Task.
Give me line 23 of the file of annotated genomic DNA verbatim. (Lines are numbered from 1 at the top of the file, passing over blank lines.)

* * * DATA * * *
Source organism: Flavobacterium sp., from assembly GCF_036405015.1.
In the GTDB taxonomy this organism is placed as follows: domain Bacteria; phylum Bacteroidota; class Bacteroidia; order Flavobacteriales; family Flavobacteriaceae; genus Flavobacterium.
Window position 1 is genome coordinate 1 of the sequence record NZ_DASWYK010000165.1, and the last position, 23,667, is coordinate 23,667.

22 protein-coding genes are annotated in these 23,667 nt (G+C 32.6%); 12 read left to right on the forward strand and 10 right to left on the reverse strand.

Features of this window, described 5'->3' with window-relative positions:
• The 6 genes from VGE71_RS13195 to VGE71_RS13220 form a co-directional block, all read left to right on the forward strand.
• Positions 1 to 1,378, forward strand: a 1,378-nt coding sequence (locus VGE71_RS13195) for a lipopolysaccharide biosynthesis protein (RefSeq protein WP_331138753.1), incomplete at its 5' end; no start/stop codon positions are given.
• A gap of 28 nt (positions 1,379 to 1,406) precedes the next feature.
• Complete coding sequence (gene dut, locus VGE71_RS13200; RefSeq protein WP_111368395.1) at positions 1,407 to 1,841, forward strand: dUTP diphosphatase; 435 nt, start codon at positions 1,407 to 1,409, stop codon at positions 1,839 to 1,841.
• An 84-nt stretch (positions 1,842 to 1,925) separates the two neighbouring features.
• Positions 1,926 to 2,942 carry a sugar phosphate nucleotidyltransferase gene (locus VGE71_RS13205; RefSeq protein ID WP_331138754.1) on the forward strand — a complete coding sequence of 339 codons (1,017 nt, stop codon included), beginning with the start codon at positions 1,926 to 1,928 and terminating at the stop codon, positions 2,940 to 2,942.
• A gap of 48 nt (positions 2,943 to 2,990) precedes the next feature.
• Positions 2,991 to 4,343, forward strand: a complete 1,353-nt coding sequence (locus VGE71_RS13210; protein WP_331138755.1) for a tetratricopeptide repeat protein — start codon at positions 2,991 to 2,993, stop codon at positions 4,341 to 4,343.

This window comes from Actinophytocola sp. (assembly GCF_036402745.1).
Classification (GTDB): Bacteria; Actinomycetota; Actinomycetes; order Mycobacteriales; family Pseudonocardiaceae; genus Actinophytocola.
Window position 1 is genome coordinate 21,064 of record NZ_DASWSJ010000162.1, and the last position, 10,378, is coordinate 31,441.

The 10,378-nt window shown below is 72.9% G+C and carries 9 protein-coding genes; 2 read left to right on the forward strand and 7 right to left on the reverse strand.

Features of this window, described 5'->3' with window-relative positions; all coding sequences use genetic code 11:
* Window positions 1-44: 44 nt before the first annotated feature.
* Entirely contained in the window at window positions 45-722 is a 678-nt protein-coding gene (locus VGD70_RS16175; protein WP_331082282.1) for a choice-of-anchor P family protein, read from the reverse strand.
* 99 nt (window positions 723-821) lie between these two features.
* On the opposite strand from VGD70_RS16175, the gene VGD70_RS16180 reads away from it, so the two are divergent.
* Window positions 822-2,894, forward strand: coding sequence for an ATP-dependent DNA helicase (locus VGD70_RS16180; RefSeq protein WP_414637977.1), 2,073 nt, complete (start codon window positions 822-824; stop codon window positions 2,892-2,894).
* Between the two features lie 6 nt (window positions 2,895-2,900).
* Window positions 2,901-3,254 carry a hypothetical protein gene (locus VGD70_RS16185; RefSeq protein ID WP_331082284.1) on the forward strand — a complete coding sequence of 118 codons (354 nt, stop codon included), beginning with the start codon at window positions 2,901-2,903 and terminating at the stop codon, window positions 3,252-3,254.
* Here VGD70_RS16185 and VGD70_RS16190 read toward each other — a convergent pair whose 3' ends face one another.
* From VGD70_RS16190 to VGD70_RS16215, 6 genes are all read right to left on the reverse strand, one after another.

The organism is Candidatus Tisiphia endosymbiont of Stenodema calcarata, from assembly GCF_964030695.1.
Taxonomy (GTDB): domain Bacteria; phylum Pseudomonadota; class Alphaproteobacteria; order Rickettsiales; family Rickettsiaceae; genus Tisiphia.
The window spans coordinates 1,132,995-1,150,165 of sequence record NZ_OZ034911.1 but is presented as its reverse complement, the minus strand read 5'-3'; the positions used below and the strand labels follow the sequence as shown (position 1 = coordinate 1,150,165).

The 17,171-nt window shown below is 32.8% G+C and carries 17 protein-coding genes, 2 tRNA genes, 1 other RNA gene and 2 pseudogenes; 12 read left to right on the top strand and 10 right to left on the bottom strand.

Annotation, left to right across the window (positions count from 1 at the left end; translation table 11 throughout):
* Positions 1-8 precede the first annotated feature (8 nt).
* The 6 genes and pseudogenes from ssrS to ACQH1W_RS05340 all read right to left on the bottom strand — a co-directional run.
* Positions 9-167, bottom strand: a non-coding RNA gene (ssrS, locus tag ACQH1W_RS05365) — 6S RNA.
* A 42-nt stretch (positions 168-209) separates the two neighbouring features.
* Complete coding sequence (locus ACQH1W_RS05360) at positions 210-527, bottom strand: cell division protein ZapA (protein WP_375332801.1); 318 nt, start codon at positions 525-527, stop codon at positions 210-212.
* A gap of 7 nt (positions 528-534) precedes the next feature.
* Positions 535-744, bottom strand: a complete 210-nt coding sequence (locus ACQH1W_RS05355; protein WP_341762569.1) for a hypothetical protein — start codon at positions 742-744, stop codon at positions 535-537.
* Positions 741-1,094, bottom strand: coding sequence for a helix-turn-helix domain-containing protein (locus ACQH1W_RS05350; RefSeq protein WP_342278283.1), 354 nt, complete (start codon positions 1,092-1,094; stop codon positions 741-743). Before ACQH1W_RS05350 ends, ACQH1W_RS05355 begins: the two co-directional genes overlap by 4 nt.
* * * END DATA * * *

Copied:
* Window positions 822-2,894, forward strand: coding sequence for an ATP-dependent DNA helicase (locus VGD70_RS16180; RefSeq protein WP_414637977.1), 2,073 nt, complete (start codon window positions 822-824; stop codon window positions 2,892-2,894).